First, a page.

24 Jun Smart innovations boost resilience to drought
By Locadia Mavhudzi
Approximately 4.5-million people, more than 30% of Zimbabwe’s population, will be in need of food aid by next March, according to recent estimates by the United Nations Development Programme.
The government’s own numbers indicate four million people already require food aid as the country struggles to recover from a severe drought that has devastated its staple maize crop.
The drought is the worst to hit Zimbabwe in two decades. President Robert Mugabe declared a state of disaster following widespread crop failure, the death of thousands of livestock and near destruction of many rural people’s way of life.
In the hard-hit rural districts of Masvingo province in the south-east of the country, the drought has severely affected women, many of whom bear economic responsibility for their families.
Neliet Mupinga of Tsvovani village in Chiredzi District said she had to sell her six cattle at a giveaway price of US$60 after her other three cattle perished.
“The water situation here is pathetic as most water sources have already dried up. We did not manage to receive enough rains even for the pastures. Our cattle started dying, so we had to sell them to buyers who were dictating the price to us,” said Mupinga, who has four school-aged children.
Under increasingly desperate conditions, families are hoping that indigenous knowledge about their environment may be the key.
Each morning, Mupinga and her family of two boys and two girls travel to the nearest forest, where they pick up wild berries commonly known as nhunguru, nyii, tsubvu and matamba, which they soak and combine with pounded grains to make porridge.
But they’re not the only ones there. “My children get into the forest as early as possible to pick berries because we are competing as a community. The monkeys and baboons also feed on these berries, so it is survival of the fittest,” said Mupinga.
While the process may be foreign to her children, Mupinga said this method of preparing food is not new. The wild berry porridge was formerly a delicacy in the region, a form of indigenous knowledge passed from generation to generation that all but disappeared with the modernisation of some African dishes.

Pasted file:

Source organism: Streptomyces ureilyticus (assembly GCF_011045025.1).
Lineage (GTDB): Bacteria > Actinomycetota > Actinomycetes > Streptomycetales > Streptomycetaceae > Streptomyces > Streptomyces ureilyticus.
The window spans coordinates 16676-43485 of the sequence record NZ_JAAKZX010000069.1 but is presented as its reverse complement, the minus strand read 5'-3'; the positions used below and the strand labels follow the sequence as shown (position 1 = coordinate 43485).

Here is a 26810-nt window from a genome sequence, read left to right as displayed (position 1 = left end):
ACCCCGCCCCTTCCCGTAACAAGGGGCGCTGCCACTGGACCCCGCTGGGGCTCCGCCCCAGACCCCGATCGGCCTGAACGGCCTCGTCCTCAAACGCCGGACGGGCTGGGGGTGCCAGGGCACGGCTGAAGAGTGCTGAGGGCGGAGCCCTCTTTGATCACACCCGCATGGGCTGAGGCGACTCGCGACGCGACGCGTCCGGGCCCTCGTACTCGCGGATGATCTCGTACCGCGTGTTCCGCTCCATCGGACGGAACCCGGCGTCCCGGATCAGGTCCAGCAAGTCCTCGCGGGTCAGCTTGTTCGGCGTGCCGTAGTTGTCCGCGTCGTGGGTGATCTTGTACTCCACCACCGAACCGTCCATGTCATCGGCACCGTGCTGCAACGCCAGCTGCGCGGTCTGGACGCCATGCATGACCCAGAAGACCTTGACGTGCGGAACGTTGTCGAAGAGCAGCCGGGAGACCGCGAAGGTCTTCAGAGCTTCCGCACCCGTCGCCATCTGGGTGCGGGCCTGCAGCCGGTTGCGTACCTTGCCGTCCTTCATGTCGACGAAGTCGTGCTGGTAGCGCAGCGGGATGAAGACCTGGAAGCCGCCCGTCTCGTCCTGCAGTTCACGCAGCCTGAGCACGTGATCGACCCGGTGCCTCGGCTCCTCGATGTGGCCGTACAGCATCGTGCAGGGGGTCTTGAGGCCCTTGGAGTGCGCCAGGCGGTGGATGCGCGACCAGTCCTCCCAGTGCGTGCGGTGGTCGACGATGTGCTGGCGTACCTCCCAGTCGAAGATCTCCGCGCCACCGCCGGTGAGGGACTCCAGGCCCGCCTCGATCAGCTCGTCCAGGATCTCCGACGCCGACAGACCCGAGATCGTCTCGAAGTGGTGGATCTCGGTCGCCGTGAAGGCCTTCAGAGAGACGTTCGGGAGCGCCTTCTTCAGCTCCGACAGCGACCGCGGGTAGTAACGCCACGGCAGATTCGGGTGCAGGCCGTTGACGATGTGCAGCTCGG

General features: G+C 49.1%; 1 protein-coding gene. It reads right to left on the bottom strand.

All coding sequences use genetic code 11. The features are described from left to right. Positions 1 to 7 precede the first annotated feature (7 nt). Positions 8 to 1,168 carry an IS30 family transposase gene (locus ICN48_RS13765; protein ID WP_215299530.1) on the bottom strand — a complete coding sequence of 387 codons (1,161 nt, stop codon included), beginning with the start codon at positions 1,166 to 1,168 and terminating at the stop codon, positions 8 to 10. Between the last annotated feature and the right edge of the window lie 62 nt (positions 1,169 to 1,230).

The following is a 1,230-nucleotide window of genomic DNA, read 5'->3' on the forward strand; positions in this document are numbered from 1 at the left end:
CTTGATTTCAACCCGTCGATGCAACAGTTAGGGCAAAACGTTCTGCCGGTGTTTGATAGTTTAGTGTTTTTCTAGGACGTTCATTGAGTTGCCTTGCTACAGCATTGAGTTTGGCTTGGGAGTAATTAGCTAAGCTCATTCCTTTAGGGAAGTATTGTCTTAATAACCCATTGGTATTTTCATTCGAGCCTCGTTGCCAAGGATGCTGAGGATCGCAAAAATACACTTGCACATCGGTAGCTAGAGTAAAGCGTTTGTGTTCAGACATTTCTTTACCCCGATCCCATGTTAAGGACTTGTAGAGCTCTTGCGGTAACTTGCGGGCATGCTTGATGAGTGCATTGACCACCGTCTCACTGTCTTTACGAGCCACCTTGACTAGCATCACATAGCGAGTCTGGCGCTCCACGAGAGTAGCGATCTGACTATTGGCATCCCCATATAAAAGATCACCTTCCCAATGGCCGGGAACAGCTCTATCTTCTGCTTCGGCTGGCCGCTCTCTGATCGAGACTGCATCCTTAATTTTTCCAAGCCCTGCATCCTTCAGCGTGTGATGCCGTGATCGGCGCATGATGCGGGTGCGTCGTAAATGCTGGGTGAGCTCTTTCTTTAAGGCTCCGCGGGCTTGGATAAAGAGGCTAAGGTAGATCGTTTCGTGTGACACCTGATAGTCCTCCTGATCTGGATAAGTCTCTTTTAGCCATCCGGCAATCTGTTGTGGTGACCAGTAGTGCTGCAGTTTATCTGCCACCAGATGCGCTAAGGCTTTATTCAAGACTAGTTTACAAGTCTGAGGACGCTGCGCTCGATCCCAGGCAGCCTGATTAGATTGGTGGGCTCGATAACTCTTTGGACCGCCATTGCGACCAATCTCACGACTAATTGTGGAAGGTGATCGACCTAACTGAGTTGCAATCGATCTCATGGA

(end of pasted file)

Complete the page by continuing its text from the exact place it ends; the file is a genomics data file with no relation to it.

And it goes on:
The berries are drought resistant as they survive under minimal rainfall and high temperatures. In fact, according to a traditional leader in Sengwe, the berries are typically an indicator of an upcoming prolonged dry season.
Farmers in Masvingo are turning to less water-reliant crops to sustain them through the drought. According to community leader Muripi Bhaloyi, this practice of climate smart agriculture has cushioned him from the prevailing poverty.
“For this part of the country we are encouraged to grow drought-resistant traditional crops such as sorghum, millet roundnuts and groundnuts,” he said.
A visit to his field showed the difference. Though his crop yields have greatly diminished, there was enough for his family to eat.
A farmer in nearby Chivi District has boosted his livelihood through water harvesting. Amon Maseko said this is the only way to capture rain water and preserve it for use.
“I have dug infiltration pits in my field area. I have made channels across my farm to direct all rainwater to the various infiltration pits and to the small dams that I constructed.
“I have worked hard to make sure all rainwater is harvested as we normally receive it in the form of flash floods,” he said.
A visit to his communal farm revealed an oasis of green in the middle of the desert. His family is making a living from the sale of vegetables, fruits and vattiva grass. – Earthjournalism.net
To see how climate change is affecting Southern Africa, use the Oxpeckers ClimaTracker app